At a social gathering a few years ago, someone asked what I did. A younger relative piped up, “She’s retired.” Well, that was a conversation stopper. It reminded me of the years I spent at home with my young kids. When I told folks at parties that I was a stay-at-home mom of children ages 7, 4, and 2, they nodded and moved on to someone more interesting. They should have stayed. I could have told them many entertaining stories.
Now when someone asks what I do, I answer for myself. I’m unretired and I’m writing and having a blast.
When I retired in May of 2013 from my career as a preschool director, I was at loose ends. So, I did what most retired women in my community do. I joined a book club, looked for a place to volunteer my wisdom and years of experience, and went out to breakfast, lunch, and coffee with retired friends.
I also struggled with what retired actually meant.
RetirEd (as in a retired educator with lots of opinions about the current state of education)?
Re: tired (as in falling asleep even earlier watching TV – LOL – or more seriously as in feeling exhausted trying to keep tabs on my grandkids)?
Re-tired (as in getting new tires for a used car or in this case starting a new venture as a “previously driven” person)?
My first book club assignment was to read The Unlikely Pilgrimage of Harold Fry by Rachel Joyce. It’s about a recently retired and frankly boring Englishman who embarks on a 627-mile walk to see an old acquaintance who is dying of cancer. Not the pick-me-up I was seeking at the time, but I always do my homework.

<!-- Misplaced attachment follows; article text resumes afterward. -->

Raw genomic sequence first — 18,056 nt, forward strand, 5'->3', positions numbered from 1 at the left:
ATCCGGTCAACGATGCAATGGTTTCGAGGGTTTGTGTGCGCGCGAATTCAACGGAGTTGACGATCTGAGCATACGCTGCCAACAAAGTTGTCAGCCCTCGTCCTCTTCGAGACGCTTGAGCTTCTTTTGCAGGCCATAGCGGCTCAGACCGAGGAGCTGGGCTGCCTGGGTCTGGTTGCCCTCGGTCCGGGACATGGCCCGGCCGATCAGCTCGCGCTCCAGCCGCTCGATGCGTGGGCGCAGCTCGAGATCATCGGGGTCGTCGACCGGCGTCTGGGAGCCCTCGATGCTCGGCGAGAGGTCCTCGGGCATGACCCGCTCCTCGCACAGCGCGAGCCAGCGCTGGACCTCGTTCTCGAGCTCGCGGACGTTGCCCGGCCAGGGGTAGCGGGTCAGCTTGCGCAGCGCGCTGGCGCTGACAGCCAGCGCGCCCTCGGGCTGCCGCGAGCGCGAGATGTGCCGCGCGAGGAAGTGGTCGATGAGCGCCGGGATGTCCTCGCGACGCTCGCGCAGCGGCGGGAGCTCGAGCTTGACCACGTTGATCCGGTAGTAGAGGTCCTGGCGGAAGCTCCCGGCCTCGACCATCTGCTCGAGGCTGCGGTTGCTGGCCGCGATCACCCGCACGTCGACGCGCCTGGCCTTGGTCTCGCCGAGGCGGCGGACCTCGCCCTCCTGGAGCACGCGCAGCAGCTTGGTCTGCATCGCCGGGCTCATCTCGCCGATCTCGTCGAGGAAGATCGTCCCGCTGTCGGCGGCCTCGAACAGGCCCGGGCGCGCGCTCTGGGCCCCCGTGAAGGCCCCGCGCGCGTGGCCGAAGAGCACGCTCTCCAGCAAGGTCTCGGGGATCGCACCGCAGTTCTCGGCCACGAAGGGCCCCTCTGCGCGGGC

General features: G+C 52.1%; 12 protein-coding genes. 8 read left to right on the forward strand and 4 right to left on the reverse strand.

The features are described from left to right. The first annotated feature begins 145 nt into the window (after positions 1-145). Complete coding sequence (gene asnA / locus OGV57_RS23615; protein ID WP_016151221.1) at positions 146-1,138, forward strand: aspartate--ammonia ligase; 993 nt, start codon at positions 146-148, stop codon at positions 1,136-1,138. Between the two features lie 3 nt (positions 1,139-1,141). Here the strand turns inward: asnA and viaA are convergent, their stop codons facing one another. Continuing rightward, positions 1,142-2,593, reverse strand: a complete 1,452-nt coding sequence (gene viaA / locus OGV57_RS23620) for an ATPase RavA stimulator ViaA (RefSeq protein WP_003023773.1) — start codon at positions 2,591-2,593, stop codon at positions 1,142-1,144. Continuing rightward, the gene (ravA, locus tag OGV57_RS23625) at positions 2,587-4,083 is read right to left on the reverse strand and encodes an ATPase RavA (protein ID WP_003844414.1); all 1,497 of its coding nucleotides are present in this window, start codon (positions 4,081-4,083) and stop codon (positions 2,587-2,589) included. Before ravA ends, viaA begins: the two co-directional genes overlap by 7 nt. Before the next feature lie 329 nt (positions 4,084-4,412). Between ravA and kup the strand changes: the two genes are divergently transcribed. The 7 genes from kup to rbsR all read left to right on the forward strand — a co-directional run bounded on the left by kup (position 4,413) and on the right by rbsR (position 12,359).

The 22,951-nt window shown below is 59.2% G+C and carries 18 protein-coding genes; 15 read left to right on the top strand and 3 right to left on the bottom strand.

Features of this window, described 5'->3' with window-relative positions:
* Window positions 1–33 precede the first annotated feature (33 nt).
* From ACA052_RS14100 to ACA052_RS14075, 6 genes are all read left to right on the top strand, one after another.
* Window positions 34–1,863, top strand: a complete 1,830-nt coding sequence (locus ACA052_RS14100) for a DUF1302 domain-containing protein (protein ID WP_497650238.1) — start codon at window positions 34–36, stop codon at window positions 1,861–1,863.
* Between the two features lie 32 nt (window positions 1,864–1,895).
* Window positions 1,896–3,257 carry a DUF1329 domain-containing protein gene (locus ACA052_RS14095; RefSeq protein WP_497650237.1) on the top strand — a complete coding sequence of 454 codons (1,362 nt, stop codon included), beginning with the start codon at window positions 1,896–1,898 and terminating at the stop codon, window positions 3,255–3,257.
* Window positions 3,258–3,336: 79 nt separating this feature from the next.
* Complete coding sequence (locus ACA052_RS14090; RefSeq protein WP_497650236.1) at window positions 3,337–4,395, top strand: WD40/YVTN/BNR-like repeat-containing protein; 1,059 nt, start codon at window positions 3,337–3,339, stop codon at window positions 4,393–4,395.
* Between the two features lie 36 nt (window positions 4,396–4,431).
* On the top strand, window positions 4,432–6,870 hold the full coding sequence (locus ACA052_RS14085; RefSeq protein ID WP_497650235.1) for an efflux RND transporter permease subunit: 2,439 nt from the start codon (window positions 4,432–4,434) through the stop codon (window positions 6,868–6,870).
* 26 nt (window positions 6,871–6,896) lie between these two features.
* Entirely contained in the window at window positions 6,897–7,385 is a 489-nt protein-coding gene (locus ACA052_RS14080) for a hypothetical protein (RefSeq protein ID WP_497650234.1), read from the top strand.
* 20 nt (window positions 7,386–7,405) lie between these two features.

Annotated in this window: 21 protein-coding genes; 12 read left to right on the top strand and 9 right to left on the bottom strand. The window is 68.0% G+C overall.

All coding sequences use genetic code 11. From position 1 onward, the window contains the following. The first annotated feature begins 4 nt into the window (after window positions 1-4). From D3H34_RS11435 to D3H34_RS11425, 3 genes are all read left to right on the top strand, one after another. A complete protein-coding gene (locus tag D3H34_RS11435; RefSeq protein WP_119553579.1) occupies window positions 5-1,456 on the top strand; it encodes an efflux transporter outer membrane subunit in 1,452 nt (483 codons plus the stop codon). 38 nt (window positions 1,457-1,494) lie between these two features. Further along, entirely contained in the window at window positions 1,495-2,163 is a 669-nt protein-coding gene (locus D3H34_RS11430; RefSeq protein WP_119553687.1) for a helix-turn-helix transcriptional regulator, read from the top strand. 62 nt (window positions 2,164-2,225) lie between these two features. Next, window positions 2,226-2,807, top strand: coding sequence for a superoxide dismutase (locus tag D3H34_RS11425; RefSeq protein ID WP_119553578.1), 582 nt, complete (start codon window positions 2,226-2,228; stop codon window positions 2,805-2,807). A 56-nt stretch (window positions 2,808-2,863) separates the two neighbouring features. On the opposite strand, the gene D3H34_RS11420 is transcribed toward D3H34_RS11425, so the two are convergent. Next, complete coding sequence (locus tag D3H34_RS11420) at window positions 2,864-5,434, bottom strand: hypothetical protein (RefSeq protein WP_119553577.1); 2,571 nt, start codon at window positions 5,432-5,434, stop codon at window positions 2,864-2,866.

Much to my surprise, I loved the book. It spoke to me as a recent retiree. Life was all about the journey, and it’s never too late to start a new journey. This was the perfect book for me as I began my own unlikely pilgrimage to find my place in this new world. I had hoped to volunteer my time and expertise, but this turned out to be a bit of a disaster for me. I even wrote a bitter post about it early on (not too proud of this one), in which I said,
Now that I am a woman of a certain age on the volunteering end of the equation, I wonder why so many doors are so difficult to open. Why are “community volunteers” (translation: retired people) only used as a last resort by schools, which prefer to have parents (translation: young people)? … I am left wondering about the experiences I have had seeking an opportunity to make a meaningful volunteer contribution. Is it my “retired” status? Is someone my age viewed as too old to be useful?
Ouch. I was a bit frustrated and bitter. I had hoped to volunteer as a consultant in something related to education or children with disabilities. Aside from the folks at the preschool I founded, who would gladly accept whatever time I offered, I encountered a series of closed doors. My expectation of being welcomed with open arms by a principal who didn’t know me was highly unrealistic. I felt much like how Joyce described Harold Fry, “It was rather that he had passed through life and left no impression. He meant nothing.”